And we don’t mean making it a happy Easter for your dog by letting it chase the Easter bunnies or join the family in an Easter egg feast!
No matter how much drooling your dog does, you have to keep them away from the family’s Easter treats – for their own sake.
It’s not all bad news for dogs at Easter though… We can make them their own Easter treats!
First, here’s what you should keep your dog away from this Easter…
Easter eggs chocolate is dangerous for dogs – all year round – and not just because of the weight they’ll put on by eating it!
The danger comes from theobromine, an ingredient in chocolate that can be toxic to animals, including dogs. It’s more potent in plain chocolate, cooking chocolate and cocoa powder, but milk chocolate can be dangerous, too, depending on the amount eaten.
It’s best to be safe and not let your dog eat any. If it does manage to grab a cheeky bite or two, watch for vomiting, diarrhoea, twitchiness and unsteady walking. If you see signs of any of these symptoms, take your dog to the vet immediately.
If you would like to treat your dog to a ‘Doggy Easter Egg’ then these are available in pet shops such as Pets At Home who stock ‘Waggy Easter Eggs‘ using chocolate specifically formulated for dogs.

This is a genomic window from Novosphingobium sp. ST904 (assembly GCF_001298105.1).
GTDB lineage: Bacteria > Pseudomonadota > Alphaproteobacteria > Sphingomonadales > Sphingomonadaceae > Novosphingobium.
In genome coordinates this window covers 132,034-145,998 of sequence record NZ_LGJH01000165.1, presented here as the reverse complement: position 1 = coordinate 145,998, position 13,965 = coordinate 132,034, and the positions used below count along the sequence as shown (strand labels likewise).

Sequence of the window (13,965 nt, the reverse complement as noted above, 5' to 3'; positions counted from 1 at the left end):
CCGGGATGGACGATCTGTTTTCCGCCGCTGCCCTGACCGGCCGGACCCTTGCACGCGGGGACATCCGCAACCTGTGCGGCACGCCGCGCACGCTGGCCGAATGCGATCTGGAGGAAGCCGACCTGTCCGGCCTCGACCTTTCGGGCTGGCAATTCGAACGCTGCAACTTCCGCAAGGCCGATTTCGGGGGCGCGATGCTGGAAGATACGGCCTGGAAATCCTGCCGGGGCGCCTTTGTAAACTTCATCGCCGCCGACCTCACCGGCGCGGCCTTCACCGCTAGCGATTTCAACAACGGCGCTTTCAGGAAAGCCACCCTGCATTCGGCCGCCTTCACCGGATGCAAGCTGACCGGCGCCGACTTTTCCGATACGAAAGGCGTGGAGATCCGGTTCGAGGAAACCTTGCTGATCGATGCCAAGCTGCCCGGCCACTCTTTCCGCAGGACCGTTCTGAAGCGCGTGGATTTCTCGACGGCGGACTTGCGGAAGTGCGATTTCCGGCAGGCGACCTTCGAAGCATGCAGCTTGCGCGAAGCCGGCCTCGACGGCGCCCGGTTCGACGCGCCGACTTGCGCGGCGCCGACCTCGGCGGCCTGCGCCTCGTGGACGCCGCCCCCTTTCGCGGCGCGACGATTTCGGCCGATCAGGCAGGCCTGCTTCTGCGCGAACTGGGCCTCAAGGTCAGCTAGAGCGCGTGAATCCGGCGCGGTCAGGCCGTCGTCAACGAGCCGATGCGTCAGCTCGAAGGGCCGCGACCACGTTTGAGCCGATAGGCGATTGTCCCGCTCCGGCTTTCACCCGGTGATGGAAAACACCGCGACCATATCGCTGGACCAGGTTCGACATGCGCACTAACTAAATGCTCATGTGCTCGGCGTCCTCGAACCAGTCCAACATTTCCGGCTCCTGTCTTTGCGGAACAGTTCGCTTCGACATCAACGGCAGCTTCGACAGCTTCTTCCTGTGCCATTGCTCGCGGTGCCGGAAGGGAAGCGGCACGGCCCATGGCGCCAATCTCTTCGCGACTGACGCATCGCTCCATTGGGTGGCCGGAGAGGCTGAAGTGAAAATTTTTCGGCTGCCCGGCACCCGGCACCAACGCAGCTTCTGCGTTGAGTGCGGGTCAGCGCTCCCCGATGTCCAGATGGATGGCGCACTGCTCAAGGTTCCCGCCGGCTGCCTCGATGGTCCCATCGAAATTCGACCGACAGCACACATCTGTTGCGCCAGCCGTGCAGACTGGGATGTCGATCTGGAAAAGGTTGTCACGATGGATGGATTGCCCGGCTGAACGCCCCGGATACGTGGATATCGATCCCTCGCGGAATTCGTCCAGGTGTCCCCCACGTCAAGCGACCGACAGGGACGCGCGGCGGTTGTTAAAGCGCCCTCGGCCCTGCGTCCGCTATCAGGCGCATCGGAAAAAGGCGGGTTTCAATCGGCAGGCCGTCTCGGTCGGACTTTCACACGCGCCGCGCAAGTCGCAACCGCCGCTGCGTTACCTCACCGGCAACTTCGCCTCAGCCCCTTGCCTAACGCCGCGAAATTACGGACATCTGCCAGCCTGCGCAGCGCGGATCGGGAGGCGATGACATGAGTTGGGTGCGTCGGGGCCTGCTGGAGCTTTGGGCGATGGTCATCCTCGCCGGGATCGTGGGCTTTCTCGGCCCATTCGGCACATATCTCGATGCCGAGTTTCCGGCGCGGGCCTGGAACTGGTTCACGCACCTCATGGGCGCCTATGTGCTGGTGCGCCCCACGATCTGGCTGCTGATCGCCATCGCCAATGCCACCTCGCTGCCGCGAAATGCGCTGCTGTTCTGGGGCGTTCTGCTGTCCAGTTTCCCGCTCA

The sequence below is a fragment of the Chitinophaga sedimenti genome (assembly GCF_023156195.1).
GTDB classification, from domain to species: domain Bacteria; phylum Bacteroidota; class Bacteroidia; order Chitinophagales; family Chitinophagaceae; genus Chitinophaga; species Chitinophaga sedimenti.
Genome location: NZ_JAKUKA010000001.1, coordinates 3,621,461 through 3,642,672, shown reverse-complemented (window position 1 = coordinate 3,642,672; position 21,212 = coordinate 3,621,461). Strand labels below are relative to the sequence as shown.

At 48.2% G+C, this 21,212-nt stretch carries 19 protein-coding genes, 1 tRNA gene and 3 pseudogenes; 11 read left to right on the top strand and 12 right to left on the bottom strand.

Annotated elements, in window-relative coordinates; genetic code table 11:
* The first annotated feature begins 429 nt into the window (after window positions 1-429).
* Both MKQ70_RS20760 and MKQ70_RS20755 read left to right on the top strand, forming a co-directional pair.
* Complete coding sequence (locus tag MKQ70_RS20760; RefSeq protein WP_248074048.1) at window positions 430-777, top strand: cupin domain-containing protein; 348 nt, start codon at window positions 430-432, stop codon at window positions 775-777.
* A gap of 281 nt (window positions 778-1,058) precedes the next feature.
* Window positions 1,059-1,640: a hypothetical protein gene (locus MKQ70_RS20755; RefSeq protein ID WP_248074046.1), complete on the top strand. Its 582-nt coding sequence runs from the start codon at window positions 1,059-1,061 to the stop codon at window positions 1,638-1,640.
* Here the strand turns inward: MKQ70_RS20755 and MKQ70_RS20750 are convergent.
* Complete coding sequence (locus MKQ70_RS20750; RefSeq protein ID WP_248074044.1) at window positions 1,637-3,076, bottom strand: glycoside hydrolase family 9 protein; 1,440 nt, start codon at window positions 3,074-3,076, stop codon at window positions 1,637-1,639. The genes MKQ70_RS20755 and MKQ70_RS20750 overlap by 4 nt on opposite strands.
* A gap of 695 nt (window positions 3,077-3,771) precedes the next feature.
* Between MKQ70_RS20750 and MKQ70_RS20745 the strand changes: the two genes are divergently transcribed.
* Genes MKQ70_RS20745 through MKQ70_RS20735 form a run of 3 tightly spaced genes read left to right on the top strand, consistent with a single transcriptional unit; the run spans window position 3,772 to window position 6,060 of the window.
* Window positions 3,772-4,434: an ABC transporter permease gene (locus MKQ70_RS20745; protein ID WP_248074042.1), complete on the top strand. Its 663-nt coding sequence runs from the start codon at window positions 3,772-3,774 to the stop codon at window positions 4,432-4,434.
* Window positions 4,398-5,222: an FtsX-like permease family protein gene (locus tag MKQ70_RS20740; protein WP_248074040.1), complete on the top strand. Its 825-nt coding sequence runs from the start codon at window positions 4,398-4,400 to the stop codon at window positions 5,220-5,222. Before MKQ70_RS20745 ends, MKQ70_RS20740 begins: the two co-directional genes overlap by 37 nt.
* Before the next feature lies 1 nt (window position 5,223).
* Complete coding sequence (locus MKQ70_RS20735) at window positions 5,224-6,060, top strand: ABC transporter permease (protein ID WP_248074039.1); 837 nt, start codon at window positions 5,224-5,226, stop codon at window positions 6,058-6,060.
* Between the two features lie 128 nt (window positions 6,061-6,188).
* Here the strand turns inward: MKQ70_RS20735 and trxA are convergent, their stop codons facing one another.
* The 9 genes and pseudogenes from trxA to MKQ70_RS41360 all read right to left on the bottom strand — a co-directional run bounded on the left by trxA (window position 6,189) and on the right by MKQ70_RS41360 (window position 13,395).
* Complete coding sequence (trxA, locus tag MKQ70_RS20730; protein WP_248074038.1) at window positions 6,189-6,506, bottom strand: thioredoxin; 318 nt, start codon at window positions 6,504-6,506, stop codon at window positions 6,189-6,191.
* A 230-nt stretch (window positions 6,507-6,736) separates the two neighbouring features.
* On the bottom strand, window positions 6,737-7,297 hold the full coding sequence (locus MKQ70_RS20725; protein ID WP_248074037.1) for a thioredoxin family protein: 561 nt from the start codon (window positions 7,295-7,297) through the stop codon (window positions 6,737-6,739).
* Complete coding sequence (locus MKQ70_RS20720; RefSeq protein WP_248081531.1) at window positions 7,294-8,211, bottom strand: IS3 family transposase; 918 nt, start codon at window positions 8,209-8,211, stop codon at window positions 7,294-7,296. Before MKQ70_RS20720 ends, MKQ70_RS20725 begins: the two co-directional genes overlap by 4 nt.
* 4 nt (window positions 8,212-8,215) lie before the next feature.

Hot cross buns are also a no-no. Raisins, currants and sultanas are all toxic to dogs.
Sugar/dairy-free foods can be deadly for dogs. If you’re trying to limit the damage of Easter to your waistline by opting for sugar-free treats, be sure to keep them well out of your dog’s reach. Dairy-free Easter eggs can be sweetened with Xylitol, which is fine for humans but can be seriously hazardous to dogs.
Getting into the spirit of Easter
If you’re planning a big family get-together at Easter, it’s not just the sweet treats you need to keep out of your dog’s mouth.
Alcohol is not good for dogs. Not only will it make them a bit wobbly but also it can cause convulsions and breathing problems.
The hunt is on!
Your dog can also have all the fun of its own Easter egg hunt, if you make it some special eggs to sniff out. Just be careful if there are small children around… Your dog in its determination to get to the eggs first could be a little bit too boisterous for the young’uns.
So, if your dog’s going to have its own Easter treats, how do you make them? Well it’s not difficult…
Doggy Easter eggs
All you need to make these are a few packets of dog chocolate drops, an Easter egg mould, a saucepan and a bowl.
- Fill the saucepan with water and place on stove on a low heat. Put the chocolate drops in the heatproof bowl on top of the pan. Stir while the chocolate melts.
- Next grease the egg mould very lightly with olive oil.
- Spoon the melted chocolate around the insides of the mould then refrigerate until set.
- Use a bit more melted chocolate on the edge of one half of the egg to ‘glue’ it together with the second half.
That’s all there is to it!
Your dog will love it – but don’t let it eat the whole lot at once! It’s a treat, not a meal!